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Stuart Browne 05-Dec-2022 12:33:59 5 min read

The Meat and 2 Veg of Consulting

I listen to lots of stuff, devouring Podcasts and Audiobooks like Godzilla going on rampage in downtown Tokyo.

Recently we drove to Barry Island (of Gavin & Stacey fame) from the North West.

Once you leave the never ending 50 MPH limit on the M6, the beautiful winding roads through Monmouthshire open up before you.

As the countryside flashed by, my mind opened up like those scenic roads.

I was listening to one of my favourite BBC Podcasts - the Food Chain.  It’s about the culture, science and business of food. 

And it’s fascinating.

Having just polished off a Twix and can of Coke to keep my driving energy levels up (this self serving rationale seems to justify chocolate on any 150+ mile journey) I listened with a pang of guilt as the presenter rambled on about vegetables.

"Vegetables give us 95% of our nutrition intake…."

My mind was distantly flitting between the Podcast, work and overtaking things without killing me, Sophie and the dog. 

The latter outcome being almost worth crashing for.

As I drifted back into the left hand lane, I drifted back in to the Podcast for real. The topic was superfoods, clean eating and the notion of eating disorders that over-fascinate specific foods to the point of creating health issues.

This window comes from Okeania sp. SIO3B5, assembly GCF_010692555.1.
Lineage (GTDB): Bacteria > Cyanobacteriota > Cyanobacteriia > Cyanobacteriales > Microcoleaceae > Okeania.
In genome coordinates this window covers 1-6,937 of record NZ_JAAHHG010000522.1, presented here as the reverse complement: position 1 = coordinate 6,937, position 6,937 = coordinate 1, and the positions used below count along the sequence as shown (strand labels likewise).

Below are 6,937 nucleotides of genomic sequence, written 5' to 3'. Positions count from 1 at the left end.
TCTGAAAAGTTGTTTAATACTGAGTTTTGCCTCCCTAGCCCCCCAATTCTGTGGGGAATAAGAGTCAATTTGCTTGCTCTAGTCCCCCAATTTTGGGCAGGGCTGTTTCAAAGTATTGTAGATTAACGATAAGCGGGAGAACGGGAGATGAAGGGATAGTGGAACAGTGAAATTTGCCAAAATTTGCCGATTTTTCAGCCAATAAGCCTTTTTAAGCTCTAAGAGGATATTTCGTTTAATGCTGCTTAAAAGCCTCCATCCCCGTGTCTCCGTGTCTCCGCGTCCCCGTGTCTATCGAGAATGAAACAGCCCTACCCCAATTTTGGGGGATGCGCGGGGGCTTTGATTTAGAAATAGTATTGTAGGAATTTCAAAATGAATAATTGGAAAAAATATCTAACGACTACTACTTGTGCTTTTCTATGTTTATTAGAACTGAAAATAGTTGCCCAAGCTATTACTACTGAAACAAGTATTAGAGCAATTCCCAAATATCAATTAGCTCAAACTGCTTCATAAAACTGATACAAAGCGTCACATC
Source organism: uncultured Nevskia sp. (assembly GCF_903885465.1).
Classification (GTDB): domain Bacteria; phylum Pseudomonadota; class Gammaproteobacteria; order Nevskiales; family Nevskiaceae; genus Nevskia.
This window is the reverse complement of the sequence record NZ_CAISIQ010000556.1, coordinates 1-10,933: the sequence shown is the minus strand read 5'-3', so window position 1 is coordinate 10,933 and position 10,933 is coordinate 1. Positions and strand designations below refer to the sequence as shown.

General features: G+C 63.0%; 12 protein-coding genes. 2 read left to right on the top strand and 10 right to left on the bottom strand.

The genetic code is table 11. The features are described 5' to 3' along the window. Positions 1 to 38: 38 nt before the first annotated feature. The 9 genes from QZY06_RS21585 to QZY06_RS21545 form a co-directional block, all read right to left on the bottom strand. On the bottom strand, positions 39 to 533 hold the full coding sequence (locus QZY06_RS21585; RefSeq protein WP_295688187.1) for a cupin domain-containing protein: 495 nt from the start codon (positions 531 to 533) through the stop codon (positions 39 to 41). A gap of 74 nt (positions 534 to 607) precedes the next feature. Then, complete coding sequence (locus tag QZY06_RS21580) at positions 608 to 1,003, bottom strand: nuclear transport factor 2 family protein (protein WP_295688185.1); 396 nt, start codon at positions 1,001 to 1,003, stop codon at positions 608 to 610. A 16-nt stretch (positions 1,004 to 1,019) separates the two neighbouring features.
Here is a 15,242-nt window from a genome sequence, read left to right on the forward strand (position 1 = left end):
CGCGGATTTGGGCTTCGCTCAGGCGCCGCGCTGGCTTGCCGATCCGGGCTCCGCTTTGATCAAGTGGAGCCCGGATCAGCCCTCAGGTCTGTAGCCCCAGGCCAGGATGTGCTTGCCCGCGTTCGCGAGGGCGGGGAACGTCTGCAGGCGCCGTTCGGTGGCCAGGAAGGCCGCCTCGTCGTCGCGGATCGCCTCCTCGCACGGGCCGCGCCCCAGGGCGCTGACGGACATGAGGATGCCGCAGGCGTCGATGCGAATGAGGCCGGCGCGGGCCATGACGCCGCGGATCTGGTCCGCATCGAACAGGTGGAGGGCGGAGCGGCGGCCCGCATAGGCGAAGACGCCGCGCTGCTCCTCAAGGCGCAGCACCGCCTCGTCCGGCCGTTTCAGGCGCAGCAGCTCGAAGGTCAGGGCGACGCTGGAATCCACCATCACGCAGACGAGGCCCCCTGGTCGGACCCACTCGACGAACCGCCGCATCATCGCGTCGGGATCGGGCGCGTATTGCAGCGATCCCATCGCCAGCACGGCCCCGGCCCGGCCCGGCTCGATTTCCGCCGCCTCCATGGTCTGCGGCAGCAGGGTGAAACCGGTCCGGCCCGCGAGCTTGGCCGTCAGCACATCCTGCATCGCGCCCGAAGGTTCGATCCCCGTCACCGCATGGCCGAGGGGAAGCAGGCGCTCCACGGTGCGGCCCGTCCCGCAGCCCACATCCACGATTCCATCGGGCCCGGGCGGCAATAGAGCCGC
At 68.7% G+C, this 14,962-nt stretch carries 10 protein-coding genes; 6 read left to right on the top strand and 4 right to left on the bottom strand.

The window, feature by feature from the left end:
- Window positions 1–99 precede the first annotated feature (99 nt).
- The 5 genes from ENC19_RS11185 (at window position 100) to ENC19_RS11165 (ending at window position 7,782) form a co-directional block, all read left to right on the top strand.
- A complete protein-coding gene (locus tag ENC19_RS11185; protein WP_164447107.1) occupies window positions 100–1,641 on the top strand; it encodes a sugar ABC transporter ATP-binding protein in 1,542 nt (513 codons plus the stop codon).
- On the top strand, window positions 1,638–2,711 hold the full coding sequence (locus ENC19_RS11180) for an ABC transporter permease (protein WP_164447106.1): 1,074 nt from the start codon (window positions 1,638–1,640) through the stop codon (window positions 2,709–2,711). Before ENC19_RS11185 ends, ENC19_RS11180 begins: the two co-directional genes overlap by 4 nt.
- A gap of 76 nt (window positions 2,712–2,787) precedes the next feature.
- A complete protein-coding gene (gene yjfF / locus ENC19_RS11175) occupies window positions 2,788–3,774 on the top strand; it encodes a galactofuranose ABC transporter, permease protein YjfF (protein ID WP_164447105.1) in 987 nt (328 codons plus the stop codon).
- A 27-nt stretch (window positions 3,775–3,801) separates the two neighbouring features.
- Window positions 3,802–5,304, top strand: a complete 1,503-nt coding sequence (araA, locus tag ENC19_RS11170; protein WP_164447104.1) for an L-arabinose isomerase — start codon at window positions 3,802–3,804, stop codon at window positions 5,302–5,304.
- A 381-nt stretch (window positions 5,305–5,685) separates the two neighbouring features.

Orthorexia - an obsession with proper or ‘healthful’ eating.

Here are some symptoms…

  • Compulsive checking of ingredient lists and nutritional labels
  • An increase in concern about the health of ingredients
  • An inability to eat anything but a narrow group of foods that are deemed ‘healthy’
  • Spending hours per day thinking about what food might be served at upcoming events
  • Obsessive following of food and ‘healthy lifestyle’ blogs on Twitter and Instagram

I had honestly never registered Orthorexia as a ‘thing’ before.

The presenter went on to explain that Clean Eating and Super Foods are just the latest fad names.  That the diet industry continually creates new ‘brands’ of diet to generate the next wave of income as each successive fad fails to deliver.

Apparently there’s no such thing as the perfect diet. 

Instead, different people have different needs depending on their lifestyle, metabolism, health and sociographics.

Woah..........where have I heard this before?

An industry that creates branded fads to convince customers to spend money. 

The customers generally find that the recommendations don’t actually work, because they’re not specific enough for their needs or just too impractical to stick to. Meaning they waste time and money on them.

So, they lose hope and confidence. 

Then, 2 years later, the industry comes along with some new fad that will solve their problems. And the customers can't resist temptation..

After all, something has to work, right?

Why not try one of these diets for your body...

Atkins diet, The Zone diet, Ketogenic diet, Vegetarian, Vegan diet, Weight Watchers diet, South Beach diet, Raw food diet, Mediterranean diet, Western diet. DASH diet, Flexitarian diet, Mayo Clinic diet, Ornish diet, Spark Solution diet.

My mind came crashing back to the world of management consultancy - more specifically technology consultancy where I’ve spent much of my career.

Why not try one of these diets for your business...